WATER SUPPLY OF CUMBERLAND CITY, MD.

WATER SUPPLY OF CUMBERLAND CITY, MD.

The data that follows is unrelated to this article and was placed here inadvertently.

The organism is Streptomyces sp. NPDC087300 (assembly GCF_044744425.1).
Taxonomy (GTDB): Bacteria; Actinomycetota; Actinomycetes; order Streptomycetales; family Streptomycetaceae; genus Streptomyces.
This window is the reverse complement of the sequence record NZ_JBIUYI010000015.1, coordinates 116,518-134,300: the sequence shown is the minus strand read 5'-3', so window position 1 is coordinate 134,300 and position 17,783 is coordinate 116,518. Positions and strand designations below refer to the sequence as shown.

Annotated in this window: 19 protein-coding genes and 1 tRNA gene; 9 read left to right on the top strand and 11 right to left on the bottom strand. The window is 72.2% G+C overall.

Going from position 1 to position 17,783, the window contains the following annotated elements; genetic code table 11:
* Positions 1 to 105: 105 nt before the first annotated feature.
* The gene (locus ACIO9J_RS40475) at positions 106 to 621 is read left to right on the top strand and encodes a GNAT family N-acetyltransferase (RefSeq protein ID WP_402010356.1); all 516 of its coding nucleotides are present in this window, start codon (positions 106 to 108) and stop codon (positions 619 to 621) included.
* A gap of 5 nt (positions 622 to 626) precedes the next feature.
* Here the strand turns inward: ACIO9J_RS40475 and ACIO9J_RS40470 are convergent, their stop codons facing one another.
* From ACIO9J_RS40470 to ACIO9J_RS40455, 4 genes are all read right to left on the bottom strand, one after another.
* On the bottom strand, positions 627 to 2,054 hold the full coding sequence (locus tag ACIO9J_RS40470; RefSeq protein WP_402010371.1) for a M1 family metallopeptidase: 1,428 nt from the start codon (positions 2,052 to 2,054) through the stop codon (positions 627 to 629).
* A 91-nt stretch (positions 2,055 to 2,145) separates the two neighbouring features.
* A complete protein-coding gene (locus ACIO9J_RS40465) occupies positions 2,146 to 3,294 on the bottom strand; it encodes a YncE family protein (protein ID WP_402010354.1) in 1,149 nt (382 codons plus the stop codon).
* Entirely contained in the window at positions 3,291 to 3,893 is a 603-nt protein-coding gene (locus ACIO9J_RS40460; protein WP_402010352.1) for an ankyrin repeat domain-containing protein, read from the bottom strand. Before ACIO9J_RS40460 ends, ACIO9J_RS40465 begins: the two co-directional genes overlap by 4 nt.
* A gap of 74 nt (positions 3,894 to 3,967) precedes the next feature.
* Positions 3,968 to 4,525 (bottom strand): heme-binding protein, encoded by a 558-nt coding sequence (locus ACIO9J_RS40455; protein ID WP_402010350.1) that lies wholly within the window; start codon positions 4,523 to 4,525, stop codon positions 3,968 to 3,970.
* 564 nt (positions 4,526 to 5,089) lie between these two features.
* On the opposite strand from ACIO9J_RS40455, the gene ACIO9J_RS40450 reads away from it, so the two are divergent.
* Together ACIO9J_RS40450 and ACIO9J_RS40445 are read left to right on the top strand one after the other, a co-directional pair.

Cumberland City, Md., intends having its water supply en larged and improved. It has, therefore, had the sources of that supply investigated so as to determine whether a new source shall be secured or the water from the existing one, the Potomac river, purified. The driven well source is rejected as impracticable as the water would be either too hard or else salt. The artesian well is in the same category, owing to the uncertainty accompanying it. As to surface water: Salvage river has a watershed which is sparsely settled, and, unless mining operations should be developed there, is never likely to be populous. It possesses several good sites for an impounding dam, whence the water would reach the city under such a head as to enable the pumping stations to be entirely dispensed with, at a saving of $4,500 a year. Hut the cost, $700,000. renders such a scheme prohibitory. Kvitt’s creek has a flow of 2,000.000 gallons per day—a bare sufficiency, allowing no margin for the increased consumption in the near future. A dam might be built to impound 150,000,000 gallons, which would te an ample supply, a pumping station erected at this site, and a main laid down to connect with the city main at a probable cost (not including the pump—the present new pumping engine being utilized for the new station) of $116,000 and an expense of about $1,000 more for pumping than at present. This source, therefore, is recommended; but, as the water is impure, it would need filtration—the reservoir furnishing a sufficient settling basin when used in connection with filter beds. If,however, the Potomac is to be retained as the source of supply, then its water must be rendered wholesome and palatable. To do so land must be secured immediately above the intake and two settling basins built, with a capacity of 3,,000000 gallons each, and three filter beds of a total area of 43.560 square feet; the water to be pumped through a fourteeninch pipe by a duplex, campound,condensing pump of 4,000,000 gallons daily capacity. Air will be forced into the pipes with the water and, traveling with it for 1.600 feet under pressure, will be thoroughly mixed with it, so as to oxydi/e the organic matter held in suspension. For further aeration the force mains will project eight feet above the surface of the water in the settling basins and the raw water will be discharged over a bell shaped cap surmounting the main, and will spread out as it falls. It will flow into the filter beds after forty eight hours of sedimentation. The cost of such a plant is set down at $30,558.50(including probable ccst of land,$6,000—$8,000 if enough is bought for future needs and to keep the site clear of polluting causes ) The cost of maintenance and repairs after the first year is estimated at $1.50 per million gallons—Professor Hazen estimates it at $1.25. Sand filtration is the method proposed, though, doubtless, the city authorities would not necessarily be wedded to that system.

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